As a leftist independent stuck voting for the Democratic party as the lesser of two evils in a heavily Republican district in Ohio, election night can be wildly disappointing. But that doesn’t mean I’ll stop caring, paying attention or voting.
From my count, not a single candidate for whom I voted actually won their respective election. In a political sphere where there are most often only two options, this is common. Not just for me, but for most Americans.
This past Election Day was my second experience voting in Ohio and my second experience of overwhelming disappointment.
Sam Lawrence lost. Vanessa Enoch lost. Tim Ryan lost. Nan Whaley lost. It’s disheartening.
But giving up is never the answer to this frustration.
I’m not the only left-leaning person in Oxford who wanted a better Election Day result. Thousands of people in Butler County were disappointed and will continue to see a red trend in this district.
However, it is crucially important to keep caring.
Even though every election is touted as “the most important election of our lives,” making each election feel more trivial than the last, the tagline is always true.
All elections — nay, every individual election is the most important of our lives. Voting is the most important function of a democracy, and continuing to vote is the only way to make a difference, even if nothing changes in your district for a long, long time.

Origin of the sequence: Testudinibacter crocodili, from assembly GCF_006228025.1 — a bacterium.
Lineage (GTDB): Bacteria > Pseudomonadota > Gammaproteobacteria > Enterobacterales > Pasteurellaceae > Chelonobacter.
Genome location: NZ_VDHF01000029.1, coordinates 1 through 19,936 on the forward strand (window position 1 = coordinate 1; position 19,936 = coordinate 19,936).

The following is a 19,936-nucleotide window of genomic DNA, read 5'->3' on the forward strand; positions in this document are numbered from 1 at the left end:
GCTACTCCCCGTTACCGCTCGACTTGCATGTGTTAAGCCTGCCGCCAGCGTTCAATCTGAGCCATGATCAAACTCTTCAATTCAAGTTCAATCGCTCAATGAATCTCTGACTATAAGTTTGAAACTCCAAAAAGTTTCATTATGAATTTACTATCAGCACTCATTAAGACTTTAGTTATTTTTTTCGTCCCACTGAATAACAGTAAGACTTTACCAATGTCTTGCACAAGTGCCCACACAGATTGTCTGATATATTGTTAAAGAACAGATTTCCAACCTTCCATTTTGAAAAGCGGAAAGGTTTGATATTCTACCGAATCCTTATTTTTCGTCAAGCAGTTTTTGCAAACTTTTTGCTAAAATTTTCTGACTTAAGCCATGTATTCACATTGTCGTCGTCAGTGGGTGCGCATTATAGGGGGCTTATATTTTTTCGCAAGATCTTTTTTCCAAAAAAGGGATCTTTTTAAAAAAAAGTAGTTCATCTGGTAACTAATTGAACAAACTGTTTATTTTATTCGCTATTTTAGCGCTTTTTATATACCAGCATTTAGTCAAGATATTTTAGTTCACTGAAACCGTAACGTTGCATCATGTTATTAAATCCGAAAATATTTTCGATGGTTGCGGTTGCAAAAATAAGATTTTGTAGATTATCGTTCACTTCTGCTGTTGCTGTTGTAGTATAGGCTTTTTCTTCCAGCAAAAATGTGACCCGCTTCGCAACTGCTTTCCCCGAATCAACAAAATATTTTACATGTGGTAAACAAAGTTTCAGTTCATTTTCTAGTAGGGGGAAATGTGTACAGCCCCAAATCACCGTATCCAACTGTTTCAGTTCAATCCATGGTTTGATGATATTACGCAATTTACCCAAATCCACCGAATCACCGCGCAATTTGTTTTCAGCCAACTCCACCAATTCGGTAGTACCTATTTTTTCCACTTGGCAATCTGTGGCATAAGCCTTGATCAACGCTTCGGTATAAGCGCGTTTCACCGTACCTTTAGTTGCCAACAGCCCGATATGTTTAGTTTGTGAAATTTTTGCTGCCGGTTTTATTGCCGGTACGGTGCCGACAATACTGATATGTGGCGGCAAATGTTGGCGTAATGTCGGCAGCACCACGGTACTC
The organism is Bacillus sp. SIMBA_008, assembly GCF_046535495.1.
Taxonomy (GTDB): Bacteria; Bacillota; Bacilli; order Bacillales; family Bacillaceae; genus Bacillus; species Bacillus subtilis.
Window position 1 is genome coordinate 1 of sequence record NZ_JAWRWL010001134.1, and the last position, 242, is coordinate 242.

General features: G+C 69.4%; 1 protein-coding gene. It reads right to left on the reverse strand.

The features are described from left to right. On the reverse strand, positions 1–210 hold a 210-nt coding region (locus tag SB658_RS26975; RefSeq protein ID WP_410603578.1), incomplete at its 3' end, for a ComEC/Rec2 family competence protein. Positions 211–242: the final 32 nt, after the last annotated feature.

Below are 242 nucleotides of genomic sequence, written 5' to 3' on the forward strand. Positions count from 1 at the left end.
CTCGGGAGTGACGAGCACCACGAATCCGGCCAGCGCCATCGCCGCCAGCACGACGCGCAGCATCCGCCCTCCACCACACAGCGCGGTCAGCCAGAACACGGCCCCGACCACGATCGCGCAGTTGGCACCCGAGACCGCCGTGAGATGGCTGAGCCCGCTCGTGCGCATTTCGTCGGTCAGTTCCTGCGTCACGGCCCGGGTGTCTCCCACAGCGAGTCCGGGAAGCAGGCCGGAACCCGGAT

Whether you’re a Democrat in rural Oxford or a Republican in urban Cleveland, you need to keep showing up, keep organizing and keep voting.
We saw evidence of higher turnout this past election day than we do at most midterms. Democrats flipped the Republican Pat Toomey’s senate seat in Pennsylvania. Republicans flipped Sean Patrick Maloney’s House seat in New York. A Democrat retained her Governorship in Kansas.
These were huge wins, and not expected outcomes of the 2022 election.
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Even Rep. Lauren Boebert might not win her district in Colorado.
Record turnout in Georgia in 2020 led the once-Republican stronghold to become a battleground for the presidential election, and again this midterm election, sending the senate election to its second runoff in a row.
That only happened because Democrats in Georgia decided it was time to make a difference.
It’s all about turnout. It’s about the decision to believe that one person can make a difference.
There are no surprises or changes without effort, mobilization and care.
You might have watched local Ohio coverage this past election night and felt defeated. You might feel that it isn’t worth caring for anymore, that it will never change.
Giving up is the only way to guarantee that nothing will change. Look at Georgia, at Colorado, at Pennsylvania, at New York or at Kansas, and see that nothing stays the same when people don’t give up.
Don’t stay disheartened. Get pissed.
Decide to make a difference. Help your candidate canvass the next election cycle. Donate. Get out there.
I’m pissed that my candidates lost. I’m pissed that the Talawanda School Levy failed. I’m pissed that a state constitutional amendment requires citizenship as a requirement to vote in local Ohio elections.
But that doesn’t mean I’m giving up. In fact, it means I care even more now.
So none of your candidates won on Election Day…
Do something about it.